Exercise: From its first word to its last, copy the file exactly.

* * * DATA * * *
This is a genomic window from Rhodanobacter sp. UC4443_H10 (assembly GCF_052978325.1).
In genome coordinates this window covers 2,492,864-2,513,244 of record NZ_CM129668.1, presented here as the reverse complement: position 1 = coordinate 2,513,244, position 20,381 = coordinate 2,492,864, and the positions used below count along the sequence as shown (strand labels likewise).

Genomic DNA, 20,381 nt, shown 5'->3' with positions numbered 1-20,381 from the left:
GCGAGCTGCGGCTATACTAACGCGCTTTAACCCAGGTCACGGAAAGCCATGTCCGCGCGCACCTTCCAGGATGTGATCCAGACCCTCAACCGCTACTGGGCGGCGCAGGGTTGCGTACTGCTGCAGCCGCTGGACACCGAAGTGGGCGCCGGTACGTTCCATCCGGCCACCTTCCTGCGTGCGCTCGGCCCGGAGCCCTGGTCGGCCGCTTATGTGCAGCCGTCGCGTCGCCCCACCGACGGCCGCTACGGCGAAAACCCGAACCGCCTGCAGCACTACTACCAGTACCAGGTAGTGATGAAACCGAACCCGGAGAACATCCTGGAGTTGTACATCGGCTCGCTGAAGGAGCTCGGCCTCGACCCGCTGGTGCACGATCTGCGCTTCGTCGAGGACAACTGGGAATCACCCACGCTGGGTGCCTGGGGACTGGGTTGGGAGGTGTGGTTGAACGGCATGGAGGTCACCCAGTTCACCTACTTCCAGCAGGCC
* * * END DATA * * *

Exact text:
This is a genomic window from Rhodanobacter sp. UC4443_H10 (assembly GCF_052978325.1).
In genome coordinates this window covers 2,492,864-2,513,244 of record NZ_CM129668.1, presented here as the reverse complement: position 1 = coordinate 2,513,244, position 20,381 = coordinate 2,492,864, and the positions used below count along the sequence as shown (strand labels likewise).

Genomic DNA, 20,381 nt, shown 5'->3' with positions numbered 1-20,381 from the left:
GCGAGCTGCGGCTATACTAACGCGCTTTAACCCAGGTCACGGAAAGCCATGTCCGCGCGCACCTTCCAGGATGTGATCCAGACCCTCAACCGCTACTGGGCGGCGCAGGGTTGCGTACTGCTGCAGCCGCTGGACACCGAAGTGGGCGCCGGTACGTTCCATCCGGCCACCTTCCTGCGTGCGCTCGGCCCGGAGCCCTGGTCGGCCGCTTATGTGCAGCCGTCGCGTCGCCCCACCGACGGCCGCTACGGCGAAAACCCGAACCGCCTGCAGCACTACTACCAGTACCAGGTAGTGATGAAACCGAACCCGGAGAACATCCTGGAGTTGTACATCGGCTCGCTGAAGGAGCTCGGCCTCGACCCGCTGGTGCACGATCTGCGCTTCGTCGAGGACAACTGGGAATCACCCACGCTGGGTGCCTGGGGACTGGGTTGGGAGGTGTGGTTGAACGGCATGGAGGTCACCCAGTTCACCTACTTCCAGCAGGCC